The new Bravo limited-run TV series "Dirty John" is based on the popular true crime podcast of the same name about a real-life California woman who falls in love with an alleged con man. With no visible means of support or home of his own, John Meehan (played by Eric Bana) still manages to snag the affections of Debra Newell (Connie Britton), who owns a successful interior design company in Southern California.
After connecting online and chatting on the phone a few times, Newell and Meehan meet in person. From the minute he appears at her door, the red flags start cropping up.
Most of the show's buzz is about how Newell could fall for a serial romantic predator, but the series also reveals some serious money miscues.
To that point, people who enter relationships in their 40s and 50s might want to make sure they have a good sense of a prospective partner's own stability, not just emotionally but financially.
Warning: Series spoilers below.
If you've got it, enjoy it. But too much flash can attract the wrong people, which Newell found out the hard way. For her first date with a man she's met on a website, she allows him to come to her extremely expensive and beautifully furnished home.
When Newell's daughter Veronica (played by Juno Temple) opens the door, she's struck by his sloppy clothes and the way he immediately starts zeroing in on pricey objets d'art.
Play it a little cautious when meeting a complete stranger for the first time, and don't give too much away about how you live.
Can a Chanel bag be a sound investment? Sure. Just be like Veronica and treat those bags like gold, which they are in a sense.
When someone seems a little too interested in those handbags, pay attention. Meehan spots Veronica choosing a handbag and asks, "What's in the safe, kiddo?" She's immediately on high alert.
Yes, Veronica keeps her handbags in a safe. After every use, she empties the bag and tidies it up. The payoff? When she needs money to hire a detective to trail her mom's sketchy boyfriend, she is able to name her price at an upscale resale shop.
Meehan asks Newell, who poses as an anesthesiologist, to deposit around $10,000 cash in her account, because so many of his patients are uninsured and they pay in cash. He can't deposit the money, which he claims he's reported to the IRS, in his own account, because of his ex-wife. He needs to be a little creative in his accounting.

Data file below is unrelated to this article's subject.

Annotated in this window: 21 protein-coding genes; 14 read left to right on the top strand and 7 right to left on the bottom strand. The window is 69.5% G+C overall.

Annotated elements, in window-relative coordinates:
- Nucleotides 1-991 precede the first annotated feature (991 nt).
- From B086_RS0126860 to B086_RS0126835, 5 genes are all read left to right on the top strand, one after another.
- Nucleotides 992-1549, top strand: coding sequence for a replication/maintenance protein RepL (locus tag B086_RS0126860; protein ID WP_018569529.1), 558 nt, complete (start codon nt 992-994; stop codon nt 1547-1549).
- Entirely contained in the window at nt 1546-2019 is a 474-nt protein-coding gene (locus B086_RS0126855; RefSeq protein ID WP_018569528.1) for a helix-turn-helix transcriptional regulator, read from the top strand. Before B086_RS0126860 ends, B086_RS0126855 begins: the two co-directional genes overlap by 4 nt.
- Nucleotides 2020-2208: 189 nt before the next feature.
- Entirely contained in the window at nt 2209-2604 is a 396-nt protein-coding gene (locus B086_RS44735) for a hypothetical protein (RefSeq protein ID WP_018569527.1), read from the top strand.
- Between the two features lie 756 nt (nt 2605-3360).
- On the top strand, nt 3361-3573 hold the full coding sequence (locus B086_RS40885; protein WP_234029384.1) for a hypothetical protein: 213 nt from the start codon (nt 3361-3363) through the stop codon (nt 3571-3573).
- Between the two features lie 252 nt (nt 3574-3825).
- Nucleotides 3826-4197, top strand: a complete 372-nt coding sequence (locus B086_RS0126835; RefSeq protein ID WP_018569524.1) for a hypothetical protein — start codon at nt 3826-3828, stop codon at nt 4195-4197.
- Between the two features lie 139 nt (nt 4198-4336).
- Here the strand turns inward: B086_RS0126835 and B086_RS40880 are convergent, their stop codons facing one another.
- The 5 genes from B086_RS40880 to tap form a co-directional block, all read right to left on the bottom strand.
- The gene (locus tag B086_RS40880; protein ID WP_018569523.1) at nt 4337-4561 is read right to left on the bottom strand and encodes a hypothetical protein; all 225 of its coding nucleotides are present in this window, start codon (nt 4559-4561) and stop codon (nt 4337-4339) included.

Newell then offers to put the money with her own cash.
So many warning bells. First, nobody goes to a hospital with a wallet full of hundreds to pay for surgery. If he is hiding assets from an ex, clearly there's a lot of trouble still hanging around from this previous relationship.
Be wary of anyone who says they need to be a little creative in their accounting. What do they mean by "creative"? What does the IRS think of this strategy?
Don't commingle cash assets. Especially with someone who says he's creative in his accounting.
Newell keeps a stash in case of an earthquake. She does, after all, live in California.
Plenty of people like to have some cash in the house in case of an emergency. Keeping a couple of fifties or a few hundred — even a thousand — isn't the worst idea in the world. If a storm knocks out power and your bank's ATMs aren't accessible, you might be glad to have cash for a few days' expenses.
But hiding $80,000 or $90,000 — she is unsure of the amount — in cash in a bag in a dresser drawer is nuts. And, in Newell's case, not knowing the precise amount is a recipe for disaster.
A stray $10,000 here or there adds up. Put that money in a safe place where it can grow.
Most people probably don't have to worry about this, but spending $84,000 because you've fallen in love with a beach house while strolling through a beautiful resort island is ill advised.
Newell offers a year's rent up front in exchange for a discount on the monthly rent.
Proceed with caution, says the real estate website Zillow. What if the house burns down? What if there's a flood and you have to move out?
Even if the year goes without a hitch, why tie up that money when it could be invested in something with a bigger return?
Veronica dislikes Meehan at first sight. She calls him creepy, a bad dresser and a gold digger. When Newell points out that Veronica criticized previous boyfriends, Veronica says, "It's possible there's more than one creep on the planet."
In other words, your friends and family can sometimes see things you cannot. Maybe listen to them — especially if more than one person raises the same objections.
To prove his claim as a doctor, Meehan walks around in scrubs. Maybe interns and junior residents do this on occasion, but doctors in mid-career? Unusual, to say the least. Whether or not he owns a tux is irrelevant. Showing up at a fancy cancer benefit wearing scrubs is a real warning he's not who he says he is.
If it weren't for "child support and insane tax issues," Meehan would immediately rent that pricey bay-front house. Just where does he live? Why hasn't Newell met his kids? And where's his car? Veronica asks Newell why Meehan doesn't use his own car to run errands.
If Newell had done just a tiny bit of digging, she could easily have seen that Meehan's financial and professional claims were empty.